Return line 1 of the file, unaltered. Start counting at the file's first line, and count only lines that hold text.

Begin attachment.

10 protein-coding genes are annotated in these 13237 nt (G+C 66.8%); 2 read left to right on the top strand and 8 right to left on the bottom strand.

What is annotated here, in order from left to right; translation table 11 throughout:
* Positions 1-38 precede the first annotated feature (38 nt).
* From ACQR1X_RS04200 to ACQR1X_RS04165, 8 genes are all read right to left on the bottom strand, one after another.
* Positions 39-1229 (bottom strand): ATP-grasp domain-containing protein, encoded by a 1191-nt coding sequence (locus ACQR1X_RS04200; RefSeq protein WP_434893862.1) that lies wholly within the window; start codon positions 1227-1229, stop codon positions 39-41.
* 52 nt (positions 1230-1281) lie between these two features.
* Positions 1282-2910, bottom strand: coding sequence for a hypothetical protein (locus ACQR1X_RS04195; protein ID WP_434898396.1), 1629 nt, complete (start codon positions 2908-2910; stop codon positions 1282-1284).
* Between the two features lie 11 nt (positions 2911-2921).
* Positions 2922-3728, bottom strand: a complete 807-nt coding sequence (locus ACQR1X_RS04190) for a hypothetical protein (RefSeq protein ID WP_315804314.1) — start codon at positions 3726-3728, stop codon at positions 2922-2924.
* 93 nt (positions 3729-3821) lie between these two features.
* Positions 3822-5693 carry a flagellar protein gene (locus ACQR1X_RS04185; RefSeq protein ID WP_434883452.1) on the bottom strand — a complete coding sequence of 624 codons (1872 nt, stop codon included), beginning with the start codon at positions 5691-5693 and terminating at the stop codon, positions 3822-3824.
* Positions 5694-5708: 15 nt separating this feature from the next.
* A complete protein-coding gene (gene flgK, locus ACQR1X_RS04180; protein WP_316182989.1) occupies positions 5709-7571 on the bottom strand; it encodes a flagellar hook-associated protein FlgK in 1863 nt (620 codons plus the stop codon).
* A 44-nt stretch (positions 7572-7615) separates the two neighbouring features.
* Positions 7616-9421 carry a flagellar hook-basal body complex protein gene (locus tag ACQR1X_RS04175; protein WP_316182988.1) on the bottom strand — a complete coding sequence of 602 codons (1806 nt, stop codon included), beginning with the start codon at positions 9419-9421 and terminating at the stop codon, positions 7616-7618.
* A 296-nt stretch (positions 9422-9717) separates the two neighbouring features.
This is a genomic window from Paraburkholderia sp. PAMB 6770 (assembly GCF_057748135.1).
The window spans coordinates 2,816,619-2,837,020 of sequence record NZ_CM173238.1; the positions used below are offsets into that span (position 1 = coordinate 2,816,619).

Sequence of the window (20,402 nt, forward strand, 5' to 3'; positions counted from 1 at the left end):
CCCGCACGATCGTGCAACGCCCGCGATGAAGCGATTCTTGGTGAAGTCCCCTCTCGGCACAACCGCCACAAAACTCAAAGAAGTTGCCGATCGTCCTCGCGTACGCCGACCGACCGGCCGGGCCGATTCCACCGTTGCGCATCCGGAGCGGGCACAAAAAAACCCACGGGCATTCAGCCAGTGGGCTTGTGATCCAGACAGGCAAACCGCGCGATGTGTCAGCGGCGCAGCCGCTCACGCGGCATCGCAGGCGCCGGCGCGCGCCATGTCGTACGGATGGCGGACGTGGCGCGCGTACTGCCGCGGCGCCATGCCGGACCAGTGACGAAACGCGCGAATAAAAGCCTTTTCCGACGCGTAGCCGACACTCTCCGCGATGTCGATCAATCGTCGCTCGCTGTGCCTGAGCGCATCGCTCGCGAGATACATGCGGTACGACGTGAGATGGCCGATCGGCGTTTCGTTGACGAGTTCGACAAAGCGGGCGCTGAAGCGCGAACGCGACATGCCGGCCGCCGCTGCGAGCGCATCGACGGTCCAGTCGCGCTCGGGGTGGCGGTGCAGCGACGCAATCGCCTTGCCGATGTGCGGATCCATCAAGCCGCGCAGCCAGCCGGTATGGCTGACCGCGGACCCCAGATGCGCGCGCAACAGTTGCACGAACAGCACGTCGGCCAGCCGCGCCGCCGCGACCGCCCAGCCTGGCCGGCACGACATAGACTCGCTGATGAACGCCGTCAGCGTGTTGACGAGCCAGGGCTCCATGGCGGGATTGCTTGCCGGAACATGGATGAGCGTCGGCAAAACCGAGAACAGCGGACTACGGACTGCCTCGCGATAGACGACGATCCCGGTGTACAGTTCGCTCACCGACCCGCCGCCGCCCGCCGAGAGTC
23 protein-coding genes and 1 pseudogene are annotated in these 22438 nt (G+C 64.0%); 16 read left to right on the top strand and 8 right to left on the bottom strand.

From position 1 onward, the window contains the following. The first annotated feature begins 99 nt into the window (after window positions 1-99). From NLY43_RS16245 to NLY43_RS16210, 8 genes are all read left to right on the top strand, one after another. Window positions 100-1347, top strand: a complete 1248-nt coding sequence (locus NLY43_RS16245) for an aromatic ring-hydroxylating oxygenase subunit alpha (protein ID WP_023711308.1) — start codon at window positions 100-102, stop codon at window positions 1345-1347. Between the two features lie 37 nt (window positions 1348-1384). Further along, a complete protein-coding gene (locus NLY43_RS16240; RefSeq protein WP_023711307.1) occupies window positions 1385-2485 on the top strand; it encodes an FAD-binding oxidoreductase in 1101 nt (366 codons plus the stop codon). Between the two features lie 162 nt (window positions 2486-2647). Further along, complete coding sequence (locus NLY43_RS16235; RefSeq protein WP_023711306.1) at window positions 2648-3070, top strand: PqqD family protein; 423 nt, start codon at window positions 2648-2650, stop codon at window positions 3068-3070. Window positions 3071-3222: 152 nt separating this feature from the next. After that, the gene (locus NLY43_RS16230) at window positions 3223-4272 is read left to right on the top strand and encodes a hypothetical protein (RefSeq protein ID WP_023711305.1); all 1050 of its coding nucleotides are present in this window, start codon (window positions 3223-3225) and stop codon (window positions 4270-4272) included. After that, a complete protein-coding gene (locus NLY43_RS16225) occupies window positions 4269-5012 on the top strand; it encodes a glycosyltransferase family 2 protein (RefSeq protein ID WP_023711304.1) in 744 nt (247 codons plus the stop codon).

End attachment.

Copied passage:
10 protein-coding genes are annotated in these 13237 nt (G+C 66.8%); 2 read left to right on the top strand and 8 right to left on the bottom strand.